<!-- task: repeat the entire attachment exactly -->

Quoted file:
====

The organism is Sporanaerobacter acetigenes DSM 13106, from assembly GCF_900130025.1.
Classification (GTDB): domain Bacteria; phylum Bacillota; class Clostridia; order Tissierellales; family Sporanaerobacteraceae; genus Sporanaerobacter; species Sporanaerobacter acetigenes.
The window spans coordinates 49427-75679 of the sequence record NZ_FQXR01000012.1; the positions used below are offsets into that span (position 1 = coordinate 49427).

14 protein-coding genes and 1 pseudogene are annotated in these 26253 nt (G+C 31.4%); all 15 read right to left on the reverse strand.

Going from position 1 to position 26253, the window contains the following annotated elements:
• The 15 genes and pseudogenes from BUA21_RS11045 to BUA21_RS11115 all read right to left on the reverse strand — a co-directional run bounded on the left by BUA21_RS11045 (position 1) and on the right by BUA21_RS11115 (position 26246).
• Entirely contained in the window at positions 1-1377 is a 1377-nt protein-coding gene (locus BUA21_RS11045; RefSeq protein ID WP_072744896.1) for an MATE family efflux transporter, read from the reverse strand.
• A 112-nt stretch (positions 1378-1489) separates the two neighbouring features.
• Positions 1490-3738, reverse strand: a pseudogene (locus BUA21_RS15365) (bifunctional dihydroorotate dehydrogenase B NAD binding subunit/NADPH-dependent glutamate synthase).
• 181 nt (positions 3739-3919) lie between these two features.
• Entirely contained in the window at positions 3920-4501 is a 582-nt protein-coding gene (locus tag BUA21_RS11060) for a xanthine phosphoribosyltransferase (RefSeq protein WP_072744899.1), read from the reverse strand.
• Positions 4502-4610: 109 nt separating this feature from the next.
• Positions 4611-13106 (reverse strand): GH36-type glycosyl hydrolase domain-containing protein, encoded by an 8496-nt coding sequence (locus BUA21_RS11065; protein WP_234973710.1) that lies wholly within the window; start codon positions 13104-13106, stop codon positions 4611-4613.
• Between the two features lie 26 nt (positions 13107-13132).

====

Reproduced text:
The organism is Sporanaerobacter acetigenes DSM 13106, from assembly GCF_900130025.1.
Classification (GTDB): domain Bacteria; phylum Bacillota; class Clostridia; order Tissierellales; family Sporanaerobacteraceae; genus Sporanaerobacter; species Sporanaerobacter acetigenes.
The window spans coordinates 49427-75679 of the sequence record NZ_FQXR01000012.1; the positions used below are offsets into that span (position 1 = coordinate 49427).

14 protein-coding genes and 1 pseudogene are annotated in these 26253 nt (G+C 31.4%); all 15 read right to left on the reverse strand.

Going from position 1 to position 26253, the window contains the following annotated elements:
• The 15 genes and pseudogenes from BUA21_RS11045 to BUA21_RS11115 all read right to left on the reverse strand — a co-directional run bounded on the left by BUA21_RS11045 (position 1) and on the right by BUA21_RS11115 (position 26246).
• Entirely contained in the window at positions 1-1377 is a 1377-nt protein-coding gene (locus BUA21_RS11045; RefSeq protein ID WP_072744896.1) for an MATE family efflux transporter, read from the reverse strand.
• A 112-nt stretch (positions 1378-1489) separates the two neighbouring features.
• Positions 1490-3738, reverse strand: a pseudogene (locus BUA21_RS15365) (bifunctional dihydroorotate dehydrogenase B NAD binding subunit/NADPH-dependent glutamate synthase).
• 181 nt (positions 3739-3919) lie between these two features.
• Entirely contained in the window at positions 3920-4501 is a 582-nt protein-coding gene (locus tag BUA21_RS11060) for a xanthine phosphoribosyltransferase (RefSeq protein WP_072744899.1), read from the reverse strand.
• Positions 4502-4610: 109 nt separating this feature from the next.
• Positions 4611-13106 (reverse strand): GH36-type glycosyl hydrolase domain-containing protein, encoded by an 8496-nt coding sequence (locus BUA21_RS11065; protein WP_234973710.1) that lies wholly within the window; start codon positions 13104-13106, stop codon positions 4611-4613.
• Between the two features lie 26 nt (positions 13107-13132).